A law proposal that accepted euthanasia, was offered the government in Great Britain in 1939. According to this, a patient had to write his consent as a living will which must be witnessed by two persons. The will of the patient had to be accepted in the reports of two physicians. One of these physicians was the attending physician, the other one was the physician of the Ministry of Health. The will of the patient had to be applied after 7 days and most of the relatives of the patient had again to speak with him 3 days before the killing action. But this proposal wasn't accepted.
The reduction of punishment in mercy killing was accepted in Criminal Law in 1922 in Russia. But this law was abolished after a short while.
Some studies were made about euthanasia in Belgium. Various ideas were present in France. A French physician, called Dr.E.Forgue published an article, named "Easy death of incurable patients" in La Revue de Paris in 1925 and pointed out that killing an incurable patient wasn't a legal condition. But, Liege Bar said that killing an incurable patient with his free consent had to be forgiven. The court had to permit euthanasia in Germany. But, the members of Monistenbundes extremely defended euthanasia. One of the members, Roland Gerkan, prepared a law project about euthanasia while he was waiting for his death. Thus, the German thinker, Karl Binding and psychiatrist Hoche, recommended taking away" " worthless lives" of hopeless cases in 1920. Henkel and Kohlrausch criticized euthanasia and they were afraid of the misuse of this subject in 1935. Arndt informed that this subject had to be thought about in detail in order to reach a result in the Meeting of Lawyers in Konstanz in 1947. This subject was rejected in the decision of the Academy of Political and Ethical Sciences on November the 14 th, 1949. Because, the persons who accepted euthanasia, couldn't reach an agreement and this theme caused misuses. A woman physician, called Postma Van Boven defended this subject in Holland.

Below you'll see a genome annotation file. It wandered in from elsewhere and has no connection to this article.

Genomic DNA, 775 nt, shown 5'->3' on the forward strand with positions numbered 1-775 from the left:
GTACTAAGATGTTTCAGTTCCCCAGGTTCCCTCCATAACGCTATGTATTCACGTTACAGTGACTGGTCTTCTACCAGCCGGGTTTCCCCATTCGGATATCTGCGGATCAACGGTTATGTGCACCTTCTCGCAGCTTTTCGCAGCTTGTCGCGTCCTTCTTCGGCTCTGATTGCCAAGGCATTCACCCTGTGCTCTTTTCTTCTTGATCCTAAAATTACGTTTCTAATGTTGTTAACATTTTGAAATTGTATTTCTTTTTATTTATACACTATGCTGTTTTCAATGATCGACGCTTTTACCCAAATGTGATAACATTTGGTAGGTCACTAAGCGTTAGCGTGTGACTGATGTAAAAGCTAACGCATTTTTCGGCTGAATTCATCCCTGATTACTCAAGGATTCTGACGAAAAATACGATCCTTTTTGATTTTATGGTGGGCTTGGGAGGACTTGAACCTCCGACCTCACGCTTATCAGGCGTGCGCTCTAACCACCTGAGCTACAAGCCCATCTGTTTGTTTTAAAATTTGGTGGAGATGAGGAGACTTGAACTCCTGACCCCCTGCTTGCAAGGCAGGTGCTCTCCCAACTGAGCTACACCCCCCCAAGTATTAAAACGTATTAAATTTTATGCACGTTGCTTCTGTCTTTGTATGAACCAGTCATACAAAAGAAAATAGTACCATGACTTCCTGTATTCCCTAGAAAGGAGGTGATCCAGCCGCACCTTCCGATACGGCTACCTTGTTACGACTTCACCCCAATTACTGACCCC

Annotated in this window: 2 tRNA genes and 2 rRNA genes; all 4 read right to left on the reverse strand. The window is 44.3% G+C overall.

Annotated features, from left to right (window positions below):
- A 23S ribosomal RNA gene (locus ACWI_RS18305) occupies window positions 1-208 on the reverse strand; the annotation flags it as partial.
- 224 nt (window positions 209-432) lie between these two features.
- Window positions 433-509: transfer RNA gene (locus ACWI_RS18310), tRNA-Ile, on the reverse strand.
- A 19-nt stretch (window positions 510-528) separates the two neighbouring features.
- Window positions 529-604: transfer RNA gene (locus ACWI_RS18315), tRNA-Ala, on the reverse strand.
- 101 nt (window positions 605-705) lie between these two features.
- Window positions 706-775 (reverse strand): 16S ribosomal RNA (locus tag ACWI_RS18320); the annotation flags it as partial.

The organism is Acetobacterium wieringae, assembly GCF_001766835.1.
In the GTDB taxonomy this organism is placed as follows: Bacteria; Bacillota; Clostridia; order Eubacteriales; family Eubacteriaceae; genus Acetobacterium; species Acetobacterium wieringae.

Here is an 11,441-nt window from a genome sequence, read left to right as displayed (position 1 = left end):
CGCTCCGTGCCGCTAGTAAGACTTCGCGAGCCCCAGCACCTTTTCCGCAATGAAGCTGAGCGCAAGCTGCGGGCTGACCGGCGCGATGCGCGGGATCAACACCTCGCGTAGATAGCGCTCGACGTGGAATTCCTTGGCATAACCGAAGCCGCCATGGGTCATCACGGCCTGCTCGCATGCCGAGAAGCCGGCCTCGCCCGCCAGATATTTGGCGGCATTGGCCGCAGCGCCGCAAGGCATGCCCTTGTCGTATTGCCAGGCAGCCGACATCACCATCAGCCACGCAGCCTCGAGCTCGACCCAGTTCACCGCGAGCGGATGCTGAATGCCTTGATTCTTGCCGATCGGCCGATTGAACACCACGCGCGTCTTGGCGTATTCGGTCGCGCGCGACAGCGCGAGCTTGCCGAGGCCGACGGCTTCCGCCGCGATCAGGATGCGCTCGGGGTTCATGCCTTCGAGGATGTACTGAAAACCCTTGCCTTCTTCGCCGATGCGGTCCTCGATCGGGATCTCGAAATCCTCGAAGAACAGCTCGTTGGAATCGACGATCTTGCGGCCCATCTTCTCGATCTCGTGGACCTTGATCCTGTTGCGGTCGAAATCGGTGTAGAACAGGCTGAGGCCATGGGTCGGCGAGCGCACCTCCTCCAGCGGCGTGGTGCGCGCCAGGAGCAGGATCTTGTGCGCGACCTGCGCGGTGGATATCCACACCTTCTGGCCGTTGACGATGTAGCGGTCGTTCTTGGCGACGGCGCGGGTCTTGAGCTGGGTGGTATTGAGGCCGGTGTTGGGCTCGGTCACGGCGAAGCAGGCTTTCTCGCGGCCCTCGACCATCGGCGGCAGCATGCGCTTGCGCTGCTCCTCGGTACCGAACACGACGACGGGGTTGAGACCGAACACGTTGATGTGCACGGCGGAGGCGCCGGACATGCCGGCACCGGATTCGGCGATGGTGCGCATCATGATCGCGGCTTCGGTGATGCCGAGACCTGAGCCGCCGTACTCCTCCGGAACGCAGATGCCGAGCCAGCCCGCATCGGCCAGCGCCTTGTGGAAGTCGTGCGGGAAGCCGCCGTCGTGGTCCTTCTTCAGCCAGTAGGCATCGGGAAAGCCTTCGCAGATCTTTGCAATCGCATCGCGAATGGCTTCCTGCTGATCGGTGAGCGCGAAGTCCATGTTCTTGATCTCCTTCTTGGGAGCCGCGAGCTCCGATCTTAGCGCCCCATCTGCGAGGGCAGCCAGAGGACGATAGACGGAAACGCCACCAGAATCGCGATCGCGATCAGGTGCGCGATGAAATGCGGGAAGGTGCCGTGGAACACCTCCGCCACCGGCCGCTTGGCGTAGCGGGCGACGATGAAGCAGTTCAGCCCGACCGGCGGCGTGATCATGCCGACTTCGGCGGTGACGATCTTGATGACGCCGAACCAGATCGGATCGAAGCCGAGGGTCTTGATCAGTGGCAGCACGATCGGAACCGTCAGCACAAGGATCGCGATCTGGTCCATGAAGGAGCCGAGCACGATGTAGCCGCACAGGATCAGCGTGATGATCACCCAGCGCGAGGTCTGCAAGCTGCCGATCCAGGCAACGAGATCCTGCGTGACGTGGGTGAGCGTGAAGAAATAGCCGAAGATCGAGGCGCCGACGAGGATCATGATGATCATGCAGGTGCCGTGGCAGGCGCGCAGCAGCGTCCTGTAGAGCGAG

The Society of Euthanasia that assembled in Oxford in the last months of 1980, consisted of 200 members represented 15 countries and they highly defended this subject (17). The Netherlands has been considered as the most liberal European country in euthanasia during the 1990s, as widely discussed.
The legal problems of euthanasia
Euthanasia are divided into two kinds:
1) Humane euthanasia: Some conditions must be applied for humane euthanasia: a- The consent of the patient b- Suffering extreme pain and agony. c- An incurable terminal illness.
2) Criminal Euthanasia: This kind of euthanasia was applied in the form of collective killings especially in wars. In 1935,the German Nazi Party accepted euthanasia for crippled children and "useless and unrehabilitive" patients. In the Nuremberg Trial in 1946, it was learned that 275,000 people were killed in gas chambers. Anyone in a state institution could be sent to the gas chambers if it was considered that he could not be rehabilitated for useful work. The mentally retarded, psychotics, epileptics, old people with chronic brain syndromes, people with Parkinsonism, infantile paralysis, multiple sclerosis, brain tumours etc. were among those killed. The consent of the patient was absent in this type of euthanasia. This kind was applied by order (24).
Another common classifications of euthanasia is into active and passive forms. Active euthanasia is the killing by a doctor or others. Passive euthanasia is "Letting die" by the doctor, others or by the patient himself.
Euthanasia also may be voluntary or non-voluntary. Voluntary euthanasia is done with the patients wish and consent. Non-voluntary euthanasia is done without the patients wish and consent. For voluntary euthanasia (either active or passive), the following criteria should be present:
1- The patient has to give free consent without any outside influence.